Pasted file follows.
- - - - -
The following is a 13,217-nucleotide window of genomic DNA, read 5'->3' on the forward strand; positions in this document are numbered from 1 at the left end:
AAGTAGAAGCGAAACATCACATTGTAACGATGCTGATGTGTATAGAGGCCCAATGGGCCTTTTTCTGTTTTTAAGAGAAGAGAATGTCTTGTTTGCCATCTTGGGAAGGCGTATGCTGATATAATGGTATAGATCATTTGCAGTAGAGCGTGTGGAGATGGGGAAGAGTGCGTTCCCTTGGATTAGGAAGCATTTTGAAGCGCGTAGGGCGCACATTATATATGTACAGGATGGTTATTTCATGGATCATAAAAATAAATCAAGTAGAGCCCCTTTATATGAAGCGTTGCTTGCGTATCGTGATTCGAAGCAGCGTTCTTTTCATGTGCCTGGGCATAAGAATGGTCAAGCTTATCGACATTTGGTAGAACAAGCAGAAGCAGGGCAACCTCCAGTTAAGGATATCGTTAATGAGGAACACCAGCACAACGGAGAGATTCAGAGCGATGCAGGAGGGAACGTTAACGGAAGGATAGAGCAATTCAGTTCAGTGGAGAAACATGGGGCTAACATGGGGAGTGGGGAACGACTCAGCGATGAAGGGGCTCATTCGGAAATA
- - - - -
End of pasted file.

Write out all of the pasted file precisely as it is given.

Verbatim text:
The following is a 13,217-nucleotide window of genomic DNA, read 5'->3' on the forward strand; positions in this document are numbered from 1 at the left end:
AAGTAGAAGCGAAACATCACATTGTAACGATGCTGATGTGTATAGAGGCCCAATGGGCCTTTTTCTGTTTTTAAGAGAAGAGAATGTCTTGTTTGCCATCTTGGGAAGGCGTATGCTGATATAATGGTATAGATCATTTGCAGTAGAGCGTGTGGAGATGGGGAAGAGTGCGTTCCCTTGGATTAGGAAGCATTTTGAAGCGCGTAGGGCGCACATTATATATGTACAGGATGGTTATTTCATGGATCATAAAAATAAATCAAGTAGAGCCCCTTTATATGAAGCGTTGCTTGCGTATCGTGATTCGAAGCAGCGTTCTTTTCATGTGCCTGGGCATAAGAATGGTCAAGCTTATCGACATTTGGTAGAACAAGCAGAAGCAGGGCAACCTCCAGTTAAGGATATCGTTAATGAGGAACACCAGCACAACGGAGAGATTCAGAGCGATGCAGGAGGGAACGTTAACGGAAGGATAGAGCAATTCAGTTCAGTGGAGAAACATGGGGCTAACATGGGGAGTGGGGAACGACTCAGCGATGAAGGGGCTCATTCGGAAATA